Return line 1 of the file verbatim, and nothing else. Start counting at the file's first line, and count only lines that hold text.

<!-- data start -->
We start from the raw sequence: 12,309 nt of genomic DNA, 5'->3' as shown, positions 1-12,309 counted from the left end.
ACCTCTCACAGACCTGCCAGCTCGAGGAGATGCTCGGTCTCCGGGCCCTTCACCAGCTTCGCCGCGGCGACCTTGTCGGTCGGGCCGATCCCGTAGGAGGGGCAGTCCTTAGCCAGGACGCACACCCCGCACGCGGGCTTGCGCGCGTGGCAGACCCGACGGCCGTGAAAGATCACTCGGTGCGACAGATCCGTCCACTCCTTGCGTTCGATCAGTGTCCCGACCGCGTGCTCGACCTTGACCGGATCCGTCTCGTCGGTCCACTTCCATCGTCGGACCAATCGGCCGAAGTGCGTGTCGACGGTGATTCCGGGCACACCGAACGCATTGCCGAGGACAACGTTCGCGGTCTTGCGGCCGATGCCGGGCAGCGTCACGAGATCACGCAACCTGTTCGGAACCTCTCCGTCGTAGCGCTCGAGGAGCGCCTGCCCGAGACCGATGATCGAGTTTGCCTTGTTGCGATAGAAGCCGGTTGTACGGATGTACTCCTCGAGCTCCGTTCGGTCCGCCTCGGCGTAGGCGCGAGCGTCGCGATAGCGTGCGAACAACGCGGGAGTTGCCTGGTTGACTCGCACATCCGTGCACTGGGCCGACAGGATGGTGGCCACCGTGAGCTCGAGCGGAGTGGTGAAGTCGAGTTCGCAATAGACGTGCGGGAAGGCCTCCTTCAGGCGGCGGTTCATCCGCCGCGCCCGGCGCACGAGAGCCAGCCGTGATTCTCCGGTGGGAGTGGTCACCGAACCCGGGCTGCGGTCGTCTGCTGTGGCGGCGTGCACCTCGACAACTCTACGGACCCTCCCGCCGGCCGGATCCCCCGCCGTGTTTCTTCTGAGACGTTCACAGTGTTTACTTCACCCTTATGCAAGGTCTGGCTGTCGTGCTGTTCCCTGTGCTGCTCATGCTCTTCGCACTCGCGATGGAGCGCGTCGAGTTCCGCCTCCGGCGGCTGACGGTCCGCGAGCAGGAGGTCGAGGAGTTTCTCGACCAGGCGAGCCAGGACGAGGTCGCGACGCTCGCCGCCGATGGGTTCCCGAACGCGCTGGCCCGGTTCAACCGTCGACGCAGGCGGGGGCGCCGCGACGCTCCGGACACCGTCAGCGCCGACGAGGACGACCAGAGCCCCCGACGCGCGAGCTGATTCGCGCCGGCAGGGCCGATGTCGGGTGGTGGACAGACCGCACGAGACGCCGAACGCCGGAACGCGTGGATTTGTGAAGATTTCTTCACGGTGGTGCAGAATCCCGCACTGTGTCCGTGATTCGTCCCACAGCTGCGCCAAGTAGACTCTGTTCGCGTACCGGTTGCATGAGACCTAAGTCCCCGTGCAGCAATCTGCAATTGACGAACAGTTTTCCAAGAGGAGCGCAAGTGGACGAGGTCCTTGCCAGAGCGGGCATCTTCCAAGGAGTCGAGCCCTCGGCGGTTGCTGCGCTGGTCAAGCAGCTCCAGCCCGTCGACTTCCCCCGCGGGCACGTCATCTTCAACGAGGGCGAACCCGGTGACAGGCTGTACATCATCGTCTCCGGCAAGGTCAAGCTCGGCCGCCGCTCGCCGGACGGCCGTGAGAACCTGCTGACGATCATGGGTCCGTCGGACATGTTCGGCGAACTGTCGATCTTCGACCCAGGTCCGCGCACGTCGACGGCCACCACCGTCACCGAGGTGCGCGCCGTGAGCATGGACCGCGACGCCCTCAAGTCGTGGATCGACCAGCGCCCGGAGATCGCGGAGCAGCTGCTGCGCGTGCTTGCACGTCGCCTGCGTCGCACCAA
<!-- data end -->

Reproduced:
We start from the raw sequence: 12,309 nt of genomic DNA, 5'->3' as shown, positions 1-12,309 counted from the left end.